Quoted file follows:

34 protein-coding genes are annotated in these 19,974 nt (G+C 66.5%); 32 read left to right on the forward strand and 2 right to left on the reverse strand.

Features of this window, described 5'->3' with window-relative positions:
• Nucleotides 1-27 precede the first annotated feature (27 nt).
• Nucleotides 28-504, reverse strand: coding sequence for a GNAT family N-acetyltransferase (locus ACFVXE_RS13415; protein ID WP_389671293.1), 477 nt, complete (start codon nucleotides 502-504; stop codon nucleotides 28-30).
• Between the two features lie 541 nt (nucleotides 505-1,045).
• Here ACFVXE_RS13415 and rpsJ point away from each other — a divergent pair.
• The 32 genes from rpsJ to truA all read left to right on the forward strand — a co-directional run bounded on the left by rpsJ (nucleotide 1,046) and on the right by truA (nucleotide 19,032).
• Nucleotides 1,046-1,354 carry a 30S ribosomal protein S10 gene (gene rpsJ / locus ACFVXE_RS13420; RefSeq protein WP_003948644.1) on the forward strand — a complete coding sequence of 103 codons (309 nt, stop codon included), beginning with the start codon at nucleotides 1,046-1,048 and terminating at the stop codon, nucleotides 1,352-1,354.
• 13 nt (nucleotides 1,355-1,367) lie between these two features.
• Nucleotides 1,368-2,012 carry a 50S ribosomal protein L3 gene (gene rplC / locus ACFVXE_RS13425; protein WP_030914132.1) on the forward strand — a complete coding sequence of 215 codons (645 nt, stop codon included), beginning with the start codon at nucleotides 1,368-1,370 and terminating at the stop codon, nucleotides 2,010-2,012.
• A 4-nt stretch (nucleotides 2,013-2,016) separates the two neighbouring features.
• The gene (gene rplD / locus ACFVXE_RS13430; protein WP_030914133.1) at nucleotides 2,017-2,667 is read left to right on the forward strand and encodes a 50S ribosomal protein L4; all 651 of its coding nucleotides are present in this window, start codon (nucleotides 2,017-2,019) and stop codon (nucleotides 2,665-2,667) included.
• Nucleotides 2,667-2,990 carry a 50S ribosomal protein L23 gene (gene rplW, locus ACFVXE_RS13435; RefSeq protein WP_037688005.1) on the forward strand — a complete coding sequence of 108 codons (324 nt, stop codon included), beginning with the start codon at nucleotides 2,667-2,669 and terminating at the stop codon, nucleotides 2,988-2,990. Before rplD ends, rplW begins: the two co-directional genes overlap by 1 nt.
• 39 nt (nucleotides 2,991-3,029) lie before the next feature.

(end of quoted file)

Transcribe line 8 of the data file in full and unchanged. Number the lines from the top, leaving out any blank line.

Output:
• Nucleotides 1,046-1,354 carry a 30S ribosomal protein S10 gene (gene rpsJ / locus ACFVXE_RS13420; RefSeq protein WP_003948644.1) on the forward strand — a complete coding sequence of 103 codons (309 nt, stop codon included), beginning with the start codon at nucleotides 1,046-1,048 and terminating at the stop codon, nucleotides 1,352-1,354.